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November 06, 2012

Spelling And Punctuation

Spelling in English can be tricky. Most words are spelled (mostly) by how they sound, but....

...not always.

And even then, especially as new words emerge, spelling a word correctly can be a challenge.

The standard rules, 'i' before 'e' except after 'c' for example, generally stand firm, but there are exceptions.

Here is one way to keep track of emerging spellings from, where else, but Facebook.

You might want to add this page to your Facebook page - http://www.facebook.com/thespellingpage.

And just in case you thought confusing spelling was a recent problem, take a look here for a glimpse of how previous centuries have dealt with the ever-shifting, rarely-truly-established rules of English spelling - http://books.google.com/books?id=ZMoRAAAAIAAJ&printsec=frontcover#v=onepage&q&f=false.

Be sure to note the "Inglish spelling" that is authoritatively posted here. My favorite on the title page is the spelling 'ov' for our word 'of'. Don't you think 'ov' makes more sense?

Who knows why - or when - 'of' became established, but we all are accustomed to it now. But I mention it as yet another example of how spelling may or may not match the sound of the word, and the accepted spelling becomes established purely because of common and popular use.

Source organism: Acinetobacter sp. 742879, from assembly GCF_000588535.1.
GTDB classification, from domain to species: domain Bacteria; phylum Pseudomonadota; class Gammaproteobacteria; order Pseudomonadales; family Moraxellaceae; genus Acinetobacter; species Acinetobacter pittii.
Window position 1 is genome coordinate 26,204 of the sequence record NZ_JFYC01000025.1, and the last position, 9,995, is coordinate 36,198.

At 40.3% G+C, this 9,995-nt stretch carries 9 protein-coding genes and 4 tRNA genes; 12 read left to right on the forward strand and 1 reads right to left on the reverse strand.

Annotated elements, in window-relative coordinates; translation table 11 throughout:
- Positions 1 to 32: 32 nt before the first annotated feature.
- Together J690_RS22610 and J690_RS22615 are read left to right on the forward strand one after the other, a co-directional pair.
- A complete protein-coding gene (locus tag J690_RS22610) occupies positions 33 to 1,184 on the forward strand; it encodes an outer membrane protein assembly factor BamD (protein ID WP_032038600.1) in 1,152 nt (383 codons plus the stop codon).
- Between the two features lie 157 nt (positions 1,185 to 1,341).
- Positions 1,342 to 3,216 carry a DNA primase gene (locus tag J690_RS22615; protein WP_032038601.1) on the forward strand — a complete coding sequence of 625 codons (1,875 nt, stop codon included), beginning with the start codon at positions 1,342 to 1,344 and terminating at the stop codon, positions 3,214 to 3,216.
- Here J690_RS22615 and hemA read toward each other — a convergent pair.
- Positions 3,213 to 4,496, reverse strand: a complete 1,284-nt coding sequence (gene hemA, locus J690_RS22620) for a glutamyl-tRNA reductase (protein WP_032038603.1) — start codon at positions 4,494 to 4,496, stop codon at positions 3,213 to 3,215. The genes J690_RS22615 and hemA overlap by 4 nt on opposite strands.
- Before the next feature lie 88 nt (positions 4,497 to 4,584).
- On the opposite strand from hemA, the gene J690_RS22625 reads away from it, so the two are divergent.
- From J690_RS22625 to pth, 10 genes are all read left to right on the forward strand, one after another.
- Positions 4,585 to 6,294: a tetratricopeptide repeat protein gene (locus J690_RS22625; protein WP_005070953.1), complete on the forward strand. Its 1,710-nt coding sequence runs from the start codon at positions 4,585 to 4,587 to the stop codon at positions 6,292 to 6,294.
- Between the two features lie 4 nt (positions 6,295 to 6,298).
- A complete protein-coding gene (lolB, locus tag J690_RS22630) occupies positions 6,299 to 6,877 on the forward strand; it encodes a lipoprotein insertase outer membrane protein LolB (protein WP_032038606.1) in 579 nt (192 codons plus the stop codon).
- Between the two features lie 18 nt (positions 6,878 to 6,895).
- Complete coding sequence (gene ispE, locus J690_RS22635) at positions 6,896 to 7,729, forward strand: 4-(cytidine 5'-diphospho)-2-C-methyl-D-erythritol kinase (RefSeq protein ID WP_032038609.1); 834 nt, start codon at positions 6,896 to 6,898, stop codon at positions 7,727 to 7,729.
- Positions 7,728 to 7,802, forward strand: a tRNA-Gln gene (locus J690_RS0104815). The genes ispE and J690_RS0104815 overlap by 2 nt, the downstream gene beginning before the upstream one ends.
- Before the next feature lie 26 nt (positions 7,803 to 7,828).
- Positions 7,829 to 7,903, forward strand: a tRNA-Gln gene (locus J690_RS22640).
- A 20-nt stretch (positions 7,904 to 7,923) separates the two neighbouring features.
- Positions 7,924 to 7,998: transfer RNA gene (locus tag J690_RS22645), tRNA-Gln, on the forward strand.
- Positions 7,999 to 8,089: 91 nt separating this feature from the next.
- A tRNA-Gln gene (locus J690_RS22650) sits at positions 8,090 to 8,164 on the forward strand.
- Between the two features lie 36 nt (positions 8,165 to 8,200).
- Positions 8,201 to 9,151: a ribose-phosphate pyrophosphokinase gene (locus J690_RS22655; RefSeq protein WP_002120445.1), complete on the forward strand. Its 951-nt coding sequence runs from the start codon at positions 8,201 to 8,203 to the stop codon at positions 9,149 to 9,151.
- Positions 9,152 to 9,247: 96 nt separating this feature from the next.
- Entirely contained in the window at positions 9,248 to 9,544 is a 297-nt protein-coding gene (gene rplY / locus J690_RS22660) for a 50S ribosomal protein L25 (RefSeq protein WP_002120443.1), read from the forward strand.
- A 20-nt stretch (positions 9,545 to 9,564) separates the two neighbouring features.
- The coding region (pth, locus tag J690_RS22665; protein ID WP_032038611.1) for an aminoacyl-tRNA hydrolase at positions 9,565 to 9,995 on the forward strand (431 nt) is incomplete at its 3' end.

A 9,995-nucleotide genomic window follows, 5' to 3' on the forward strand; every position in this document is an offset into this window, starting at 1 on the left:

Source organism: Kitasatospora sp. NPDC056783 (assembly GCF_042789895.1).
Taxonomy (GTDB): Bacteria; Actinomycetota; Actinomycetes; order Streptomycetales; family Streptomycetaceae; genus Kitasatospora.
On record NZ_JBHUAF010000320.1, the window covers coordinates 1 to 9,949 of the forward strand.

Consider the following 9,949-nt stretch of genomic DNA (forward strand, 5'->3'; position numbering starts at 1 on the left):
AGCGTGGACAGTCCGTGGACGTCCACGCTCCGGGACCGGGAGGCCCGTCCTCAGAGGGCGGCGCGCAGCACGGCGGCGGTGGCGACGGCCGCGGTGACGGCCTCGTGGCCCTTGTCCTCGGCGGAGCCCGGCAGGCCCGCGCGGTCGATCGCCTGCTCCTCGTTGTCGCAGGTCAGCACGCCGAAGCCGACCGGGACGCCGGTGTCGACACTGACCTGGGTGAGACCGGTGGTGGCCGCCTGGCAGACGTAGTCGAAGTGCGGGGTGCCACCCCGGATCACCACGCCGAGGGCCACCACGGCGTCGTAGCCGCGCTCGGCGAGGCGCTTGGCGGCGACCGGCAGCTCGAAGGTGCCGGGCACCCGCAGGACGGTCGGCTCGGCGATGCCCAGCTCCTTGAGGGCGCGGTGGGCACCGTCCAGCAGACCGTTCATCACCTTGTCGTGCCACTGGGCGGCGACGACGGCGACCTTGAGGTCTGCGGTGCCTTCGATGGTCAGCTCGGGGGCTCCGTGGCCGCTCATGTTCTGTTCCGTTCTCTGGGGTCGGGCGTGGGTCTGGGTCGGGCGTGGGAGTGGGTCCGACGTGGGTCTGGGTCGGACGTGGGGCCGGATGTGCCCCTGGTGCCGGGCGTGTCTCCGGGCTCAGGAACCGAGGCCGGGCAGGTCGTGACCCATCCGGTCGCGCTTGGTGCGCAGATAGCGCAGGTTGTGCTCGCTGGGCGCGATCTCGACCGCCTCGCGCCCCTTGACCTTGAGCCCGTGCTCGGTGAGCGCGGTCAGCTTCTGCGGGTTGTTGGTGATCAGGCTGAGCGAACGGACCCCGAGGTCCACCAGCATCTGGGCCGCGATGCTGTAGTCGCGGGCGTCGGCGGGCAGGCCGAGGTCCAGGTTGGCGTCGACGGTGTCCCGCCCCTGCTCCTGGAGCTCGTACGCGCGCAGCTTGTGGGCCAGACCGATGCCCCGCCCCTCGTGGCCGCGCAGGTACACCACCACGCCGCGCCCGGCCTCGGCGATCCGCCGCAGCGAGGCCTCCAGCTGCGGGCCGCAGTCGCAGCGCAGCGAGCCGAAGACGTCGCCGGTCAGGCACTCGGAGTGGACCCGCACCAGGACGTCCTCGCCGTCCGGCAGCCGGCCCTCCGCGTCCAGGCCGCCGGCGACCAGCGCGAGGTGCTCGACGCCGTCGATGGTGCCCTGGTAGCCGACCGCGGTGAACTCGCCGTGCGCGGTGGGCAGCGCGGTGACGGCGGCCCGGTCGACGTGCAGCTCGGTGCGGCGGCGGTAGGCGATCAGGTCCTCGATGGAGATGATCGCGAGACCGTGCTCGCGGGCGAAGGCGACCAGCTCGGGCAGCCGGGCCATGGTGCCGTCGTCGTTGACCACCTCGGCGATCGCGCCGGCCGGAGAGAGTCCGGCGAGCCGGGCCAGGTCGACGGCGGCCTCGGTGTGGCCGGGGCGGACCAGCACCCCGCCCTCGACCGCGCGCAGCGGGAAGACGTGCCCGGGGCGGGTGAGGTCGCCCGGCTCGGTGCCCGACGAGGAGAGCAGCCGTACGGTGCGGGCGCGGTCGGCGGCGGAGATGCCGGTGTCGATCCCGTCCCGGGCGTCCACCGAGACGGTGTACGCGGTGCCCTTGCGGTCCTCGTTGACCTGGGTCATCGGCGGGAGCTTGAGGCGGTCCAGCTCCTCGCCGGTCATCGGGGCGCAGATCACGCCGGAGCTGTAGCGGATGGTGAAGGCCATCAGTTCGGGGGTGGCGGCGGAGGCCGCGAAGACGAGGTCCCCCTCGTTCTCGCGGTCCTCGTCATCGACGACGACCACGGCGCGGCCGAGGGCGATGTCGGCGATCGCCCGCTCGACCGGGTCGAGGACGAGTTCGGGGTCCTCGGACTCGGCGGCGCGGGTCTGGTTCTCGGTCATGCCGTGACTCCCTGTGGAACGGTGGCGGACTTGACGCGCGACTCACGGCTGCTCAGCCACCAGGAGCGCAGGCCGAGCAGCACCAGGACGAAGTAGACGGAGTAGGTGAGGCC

Another difficult aspect of written language is conveying the attitude or mood of a statement. Words on a page can seem sterile or even puzzling. When we speak, we can emphasize words with tone or even body language.

Here's a list of proposed punctuation marks to convey our meanings that may not be immediately obvious - http://theweek.com/article/index/234470/13-little-known-punctuation-marks-we-should-be-using.

Like standards of spelling, standards of punctuation become established as we use them. Let me know if these new marks seem useful to you.

I confess to being an unrepentant word nerd, and I love the many possibilities and contradictions in a language as flexible and fluid as English - especially the always-unpredictable American version.

Send us any words or phrases that make you crazy and be sure to let us know what it is about English and language learning that you find confounding, infuriating or endlessly intriguing.

Listen, read and speak. Make your new language your own.

My best to you as you make your way through this intriguing , constantly shifting linguistic landscape.

Morf

Posted by mmorf at November 6, 2012 09:22 AM

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